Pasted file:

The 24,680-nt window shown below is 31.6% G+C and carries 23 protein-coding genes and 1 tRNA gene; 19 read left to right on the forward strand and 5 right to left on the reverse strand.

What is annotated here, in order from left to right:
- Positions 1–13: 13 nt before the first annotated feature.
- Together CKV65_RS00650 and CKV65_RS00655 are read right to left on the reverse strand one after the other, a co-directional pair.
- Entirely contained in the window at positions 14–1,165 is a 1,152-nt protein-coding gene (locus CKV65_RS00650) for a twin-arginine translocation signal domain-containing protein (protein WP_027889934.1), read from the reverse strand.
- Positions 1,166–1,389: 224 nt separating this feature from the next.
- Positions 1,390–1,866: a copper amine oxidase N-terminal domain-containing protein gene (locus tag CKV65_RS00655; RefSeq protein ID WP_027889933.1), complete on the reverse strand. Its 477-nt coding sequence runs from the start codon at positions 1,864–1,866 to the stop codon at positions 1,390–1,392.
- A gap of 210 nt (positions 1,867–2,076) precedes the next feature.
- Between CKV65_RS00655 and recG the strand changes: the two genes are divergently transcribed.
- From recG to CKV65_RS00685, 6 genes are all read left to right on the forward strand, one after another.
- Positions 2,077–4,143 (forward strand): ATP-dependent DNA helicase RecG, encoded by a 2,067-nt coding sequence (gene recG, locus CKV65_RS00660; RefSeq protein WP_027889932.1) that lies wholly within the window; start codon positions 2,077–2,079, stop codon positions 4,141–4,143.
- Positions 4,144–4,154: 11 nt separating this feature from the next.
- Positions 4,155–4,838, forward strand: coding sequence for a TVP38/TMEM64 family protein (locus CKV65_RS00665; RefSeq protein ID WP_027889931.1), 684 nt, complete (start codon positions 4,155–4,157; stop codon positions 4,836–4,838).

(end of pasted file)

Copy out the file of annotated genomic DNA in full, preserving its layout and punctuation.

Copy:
The 24,680-nt window shown below is 31.6% G+C and carries 23 protein-coding genes and 1 tRNA gene; 19 read left to right on the forward strand and 5 right to left on the reverse strand.

What is annotated here, in order from left to right:
- Positions 1–13: 13 nt before the first annotated feature.
- Together CKV65_RS00650 and CKV65_RS00655 are read right to left on the reverse strand one after the other, a co-directional pair.
- Entirely contained in the window at positions 14–1,165 is a 1,152-nt protein-coding gene (locus CKV65_RS00650) for a twin-arginine translocation signal domain-containing protein (protein WP_027889934.1), read from the reverse strand.
- Positions 1,166–1,389: 224 nt separating this feature from the next.
- Positions 1,390–1,866: a copper amine oxidase N-terminal domain-containing protein gene (locus tag CKV65_RS00655; RefSeq protein ID WP_027889933.1), complete on the reverse strand. Its 477-nt coding sequence runs from the start codon at positions 1,864–1,866 to the stop codon at positions 1,390–1,392.
- A gap of 210 nt (positions 1,867–2,076) precedes the next feature.
- Between CKV65_RS00655 and recG the strand changes: the two genes are divergently transcribed.
- From recG to CKV65_RS00685, 6 genes are all read left to right on the forward strand, one after another.
- Positions 2,077–4,143 (forward strand): ATP-dependent DNA helicase RecG, encoded by a 2,067-nt coding sequence (gene recG, locus CKV65_RS00660; RefSeq protein WP_027889932.1) that lies wholly within the window; start codon positions 2,077–2,079, stop codon positions 4,141–4,143.
- Positions 4,144–4,154: 11 nt separating this feature from the next.
- Positions 4,155–4,838, forward strand: coding sequence for a TVP38/TMEM64 family protein (locus CKV65_RS00665; RefSeq protein ID WP_027889931.1), 684 nt, complete (start codon positions 4,155–4,157; stop codon positions 4,836–4,838).